Make Your Own Vertical Garden for Winter


Did you know that communing with green things can increase your smile? “Research shows that you can grow happier by getting outside and connecting with nature,” says Debbie Agnew from Planet Ark. You live in a small space? It’s still possible!

So, being with nature is good for the soul. In an ideal world, we’d up sticks and go find ourselves in a rustic country haven haunted by goats and staffies where we could grow lavender and harvest our own honey… 🙂 But until such time as this tree-change can occur, we are city-dwellers. And finding a way to be with the flora is challenging.

Enter the vertical garden! Hero of the small space. Apartment friend. Crafty living wall art! A vertical garden is the perfect antidote to a compact abode. From climbing strawberries to artfully arranged succulents in hanging teapots, the possibilities are infinite.

Miniature digs can host a range of gorgeous natural accents. Read on for all hints for creating your very own diminutive winter wilderness!

Images sourced L to R: and


This is praps the biggest question when you’re considering an organic installation. What to put in it? You want to be thinking about colour, texture and durability. Our infatuations are:


Super stylish and sculptural, these versatile plants are easy to maintain, making them perfect for peoples with less than verdant green thumbs. They don’t need too much soil or moisture. They like plenty of sun.

Up the visual appeal by combining varieties for diverse shaped and coloured foliage. Any vessel will do: pots, urns, troughs, window boxes, custom-made planters or even an old gumboot! And they work indoors and out.

Tip: use a lightweight succulent potting mix (with a good amount of sand in it) and use one variety as a base to create a more harmonious, calming look. Don’t over-water!

Succulents! Images sourced L to R:


The ideal aromatic adornment for the foodie! Having a host of herbs and edible flowers at your fingertips gives your space a homely feel and makes crafting delightfully seasoned cuisine a breeze.

Herbs like parsley, sage, rosemary, dill and basil are a great choice for shadier areas. Plus they are low maintenance. Edible flowers like Sapphire Buttons, White Pepper (from rocket) and Vivid Velvet Pansies add a splash of colour to your vertical garden and your dinners and desserts!

Tip: herbs tend to take off at a run – they may need to be ripped out (youch!) and replaced in 6 months to a year.

Herb gardens! Images sourced L to R: and


Clumping and trailing ferns are great options for outdoor (and indoor) spaces with little to dappled sunlight only. They can transform an ugly fence into an aesthetic feature. And they’re easy to plant close together.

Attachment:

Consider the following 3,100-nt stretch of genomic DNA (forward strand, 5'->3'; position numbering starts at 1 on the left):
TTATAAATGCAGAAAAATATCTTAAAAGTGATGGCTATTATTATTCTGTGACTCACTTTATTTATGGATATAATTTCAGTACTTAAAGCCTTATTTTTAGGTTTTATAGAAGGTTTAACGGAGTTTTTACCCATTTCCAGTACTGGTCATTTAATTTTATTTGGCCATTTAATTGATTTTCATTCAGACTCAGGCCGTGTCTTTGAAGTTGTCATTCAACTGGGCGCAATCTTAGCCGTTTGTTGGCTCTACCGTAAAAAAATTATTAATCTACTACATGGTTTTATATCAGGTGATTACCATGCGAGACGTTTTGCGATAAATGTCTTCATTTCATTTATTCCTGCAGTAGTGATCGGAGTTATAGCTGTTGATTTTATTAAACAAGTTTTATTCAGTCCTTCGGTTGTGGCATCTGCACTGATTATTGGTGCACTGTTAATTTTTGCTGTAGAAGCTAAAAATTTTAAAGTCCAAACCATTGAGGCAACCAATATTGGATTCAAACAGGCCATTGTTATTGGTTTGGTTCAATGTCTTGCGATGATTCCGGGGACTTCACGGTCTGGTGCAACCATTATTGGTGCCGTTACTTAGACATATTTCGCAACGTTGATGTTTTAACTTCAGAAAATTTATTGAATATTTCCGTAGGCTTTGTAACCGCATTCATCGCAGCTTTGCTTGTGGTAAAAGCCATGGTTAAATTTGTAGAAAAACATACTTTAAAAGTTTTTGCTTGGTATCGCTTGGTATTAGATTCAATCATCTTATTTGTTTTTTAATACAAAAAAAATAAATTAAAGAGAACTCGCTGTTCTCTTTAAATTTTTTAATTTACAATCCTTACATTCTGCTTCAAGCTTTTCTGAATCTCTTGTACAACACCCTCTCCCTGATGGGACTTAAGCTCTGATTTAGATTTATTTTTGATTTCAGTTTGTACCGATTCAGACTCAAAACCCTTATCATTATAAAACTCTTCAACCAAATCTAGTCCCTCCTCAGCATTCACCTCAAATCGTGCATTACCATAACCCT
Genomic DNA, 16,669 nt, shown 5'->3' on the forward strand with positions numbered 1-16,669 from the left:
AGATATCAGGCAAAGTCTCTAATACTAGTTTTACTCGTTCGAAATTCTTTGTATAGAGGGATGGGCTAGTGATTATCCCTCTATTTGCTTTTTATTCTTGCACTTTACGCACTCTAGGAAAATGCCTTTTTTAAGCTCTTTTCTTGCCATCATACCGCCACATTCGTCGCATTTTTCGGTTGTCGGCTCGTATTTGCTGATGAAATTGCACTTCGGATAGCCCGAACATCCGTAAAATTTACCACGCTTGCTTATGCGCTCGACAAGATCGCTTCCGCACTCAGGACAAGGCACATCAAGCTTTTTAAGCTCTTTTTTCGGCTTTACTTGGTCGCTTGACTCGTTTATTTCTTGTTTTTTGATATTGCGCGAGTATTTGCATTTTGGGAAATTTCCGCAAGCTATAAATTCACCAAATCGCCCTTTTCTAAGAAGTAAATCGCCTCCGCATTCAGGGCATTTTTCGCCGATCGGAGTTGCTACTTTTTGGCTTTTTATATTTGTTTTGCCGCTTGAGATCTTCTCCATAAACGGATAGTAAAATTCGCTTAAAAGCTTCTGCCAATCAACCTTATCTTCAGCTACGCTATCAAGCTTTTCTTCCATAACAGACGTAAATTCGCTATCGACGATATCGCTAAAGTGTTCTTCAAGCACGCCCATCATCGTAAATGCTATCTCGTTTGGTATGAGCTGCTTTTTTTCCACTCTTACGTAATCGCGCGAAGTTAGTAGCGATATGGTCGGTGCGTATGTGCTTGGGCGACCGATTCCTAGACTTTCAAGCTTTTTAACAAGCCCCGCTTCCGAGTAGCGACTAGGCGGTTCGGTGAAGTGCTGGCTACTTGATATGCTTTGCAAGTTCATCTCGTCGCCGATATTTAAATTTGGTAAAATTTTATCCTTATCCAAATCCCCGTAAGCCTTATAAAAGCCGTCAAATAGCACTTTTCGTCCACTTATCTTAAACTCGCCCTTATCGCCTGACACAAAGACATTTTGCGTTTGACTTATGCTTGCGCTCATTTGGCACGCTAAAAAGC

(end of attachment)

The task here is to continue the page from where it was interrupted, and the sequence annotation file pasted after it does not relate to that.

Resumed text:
Hardy fleurs like begonias and bromeliads also make a great choice. They don’t need much soil, their leaves are colourful and their flowers are long-lasting.

Tip: Trailing ferns and the fronds of Japanese lilies give a green waterfall effect when hanging. Add in Baby’s Tears (a dainty ground cover) for a healthy all-over green hue.

Ferns and bromeliads. Images sourced L to R: and


A salad garden is an easy win if you’re a little uncertain how green your thumb is. Lettuces have shallow root systems and are happy scrunched (!) in together. And they’re not needy. (Sounds like the perfect partner, no?)

If you’re more into colour pops, opt for cherry toms and strawbs – these vine-based creepers are easy to train up a trellis or wire mesh and okay in small spaces. But they need sun! Radishes also look sweet!

Tip: Use upside-down hanging planters for a unique look.

Vegie gardens! Images sourced L to R: and


Vertical gardens can be adapted to suit the space you have available – from your windowsill to your balcony rail. Look at the nooks in your space that are wanting in love. The space behind the door to your verandah, a spot of brickwork, any empty wall space, your entryway…

Images sourced L to R:, and


This is open to interpretation – see our photo gallery for inspiration. Just know this – the world limits you enough without you limiting yourself. Our faves are:


Whether you’re re-purposing a sturdy wood photo or picture frame or building your own from scratch, this look is superb! Distressed wood adds a new level of handsome to your vertical garden.


Reinvent the English country garden in a corner with overflowing ceramic or clay pots. Tipped off-centre around a steel pole, this look is luscious. See this vid for all the tips.

Images sourced L to R:,,, and


Upcycle old pallets – sand them down, paint them with chalkboard paint, or leave them looking rustic.


These can sit flush against a wall as well as just dropping into unoccupied ceiling space in your interiors. From terracotta pots and urns to mason jars and teapots, the possibilities for vessels are endless…

Images sourced from L to R:, and


Okay – we’re not exactly Don Burke – it’s important that this is clear! But quite simply:

  • Start with seedlings – not seeds. Don’t make it harder for yourself. Plus, this way it’s instantly pretty!
  • Use potting mix – the exxy stuff. It will whisper sweet nothings to your green friends when you’re not around.
  • Liquid seaweed extract is the sweetener. Invest in some of this stuff. But read the spray bottle before you go crazy with it!

That’s it! We feel ourselves getting happier already!! 😀

Kay is a feature, blog and copywriter. She collects empty jam jars, academic degrees and tawdry dreams in the hopes of turning them into something useful someday. Her work has been published in ACP magazines, ABC fiction, Overland, Brittle Star, Seizure, trade publications and online forums. Her creative writing has won several awards.